Facebook has blocked Australian users from sharing or viewing news content over proposed legislation called ‘Media Code’. Australian government demands tech giants like Facebook and Google to compensate for the content reposted from news terminals. This decision by Facebook is being called “a bombshell decision” as the company affirmed to forbid Australian people from reading and sharing news with a “heavy heart”.
Why Facebook banned news content in Australia?
The argument in favour of the ban is that the digital world has resulted in advertising revenues getting concentrated in the hands of two players, namely, Google and Facebook.
William Easton, Managing Director, Facebook Australia & New Zealand believes that the proposed legislation “fundamentally misunderstands the relationship between our platform and publishers who use it to share news content.” According to him, the stance taken by Facebook was very different from that of Google.
As a reaction, the tech giant, Google has also threatened to withdraw its search engine from Australia, but it had appeared to yield on the threats. It is reported that Google has struck deals with numerous Australian news terminals and is determined to pay them for using their content.
Is this an unprecedented event?
The lower house of the Australian parliament has passed the media bargaining code legislation. The Senate is expected to approve it by the next week making Australia the first country to compel big tech companies to pay for news content. The social media laws of Australia have inspired other countries including Canada and the European Union.
According to Paul Fletcher, Minister for Communications, “Facebook needs to think very carefully about what this means for its reputation and standing. They are effectively saying on our platform there will not be any information from organizations that employ paid journalists. They are effectively saying any information that is available on our site does not come from these reliable sources.”
What will be the impacts of banning Facebook news in Australia?
1) On the tech giants
Big technology companies like Google and Amazon have asserted that they use Facebook stories to increase internet traffic and revenue for the websites operated by conventional media outlets. They criticise the step for losing the social media platforms that had benefited from their quality journalism. As a result, their advertising revenues will collapse.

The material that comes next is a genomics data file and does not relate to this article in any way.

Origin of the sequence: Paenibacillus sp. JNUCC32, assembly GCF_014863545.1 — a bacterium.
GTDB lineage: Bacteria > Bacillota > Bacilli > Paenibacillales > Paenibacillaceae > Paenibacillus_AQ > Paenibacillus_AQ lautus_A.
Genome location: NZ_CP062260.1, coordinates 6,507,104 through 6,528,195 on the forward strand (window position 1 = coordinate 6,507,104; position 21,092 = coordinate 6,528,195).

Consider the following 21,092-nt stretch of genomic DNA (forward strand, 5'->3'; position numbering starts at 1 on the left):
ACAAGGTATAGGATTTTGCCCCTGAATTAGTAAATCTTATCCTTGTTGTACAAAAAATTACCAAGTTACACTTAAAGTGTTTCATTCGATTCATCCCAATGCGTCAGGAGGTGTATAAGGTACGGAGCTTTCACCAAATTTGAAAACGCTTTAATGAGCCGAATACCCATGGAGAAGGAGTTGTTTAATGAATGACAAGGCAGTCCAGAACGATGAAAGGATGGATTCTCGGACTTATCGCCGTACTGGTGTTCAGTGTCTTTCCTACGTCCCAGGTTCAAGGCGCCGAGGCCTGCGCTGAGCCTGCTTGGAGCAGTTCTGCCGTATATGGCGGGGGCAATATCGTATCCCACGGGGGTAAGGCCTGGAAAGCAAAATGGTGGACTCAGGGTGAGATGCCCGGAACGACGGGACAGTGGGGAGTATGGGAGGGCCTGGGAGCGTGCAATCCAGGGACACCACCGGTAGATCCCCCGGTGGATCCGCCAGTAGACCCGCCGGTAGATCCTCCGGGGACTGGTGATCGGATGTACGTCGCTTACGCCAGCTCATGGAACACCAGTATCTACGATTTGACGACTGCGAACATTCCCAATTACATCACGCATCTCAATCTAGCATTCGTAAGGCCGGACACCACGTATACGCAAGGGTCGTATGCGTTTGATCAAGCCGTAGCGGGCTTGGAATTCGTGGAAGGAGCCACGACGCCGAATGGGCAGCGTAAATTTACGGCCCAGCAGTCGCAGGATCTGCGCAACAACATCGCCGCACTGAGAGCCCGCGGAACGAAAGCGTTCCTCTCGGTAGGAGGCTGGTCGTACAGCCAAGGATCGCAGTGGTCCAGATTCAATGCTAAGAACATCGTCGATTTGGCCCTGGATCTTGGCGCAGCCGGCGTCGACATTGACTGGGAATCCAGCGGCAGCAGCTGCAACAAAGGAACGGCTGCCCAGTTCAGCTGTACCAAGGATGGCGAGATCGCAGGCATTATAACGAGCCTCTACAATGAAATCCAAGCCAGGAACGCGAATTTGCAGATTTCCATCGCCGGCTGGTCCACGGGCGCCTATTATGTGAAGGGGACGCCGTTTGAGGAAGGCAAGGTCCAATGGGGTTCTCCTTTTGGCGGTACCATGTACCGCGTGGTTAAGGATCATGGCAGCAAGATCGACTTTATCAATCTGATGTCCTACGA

2) On Australian news publishers
The Australian news publishers will have the worst of their times. Their Facebook pages will abruptly lose all the value. They will not be able to share or post any news content on Facebook pages.
According to Facebook, “Admins will still be able to access other features from their Facebook Page, including Page insights and Creator Studio.”
3) On the newsreaders
The Australian news readers will no longer be able to read or share Australian or global news content via Facebook or news from Australian and international news Facebook pages. The international users will also not be able to read or share Australian news content via Facebook or content from Australian news pages.
Reactions from Australian news media
Australian news media editors have given firm reactions to the situation. Lisa Davies, the editor of the Sydney Morning Herald, tweeted that Facebook’s move would give way to misinformation. She wrote, “Well, that’s a tantrum. Facebook has exponentially increased the opportunity for misinformation, dangerous radicalism, and conspiracy theories to abound on its platform. Even more important to subscribe to a news outlet you respect”.
What will be the future course?
According to Campbell Brown, Facebook’s vice president of global news partnerships, “What the proposed law introduced in Australia fails to recognize is the fundamental nature of the relationship between our platform and publishers. Contrary to what some have suggested, Facebook does not steal news content. Publishers choose to share their stories on Facebook. I hope in the future, we can include news for people in Australia once again”.
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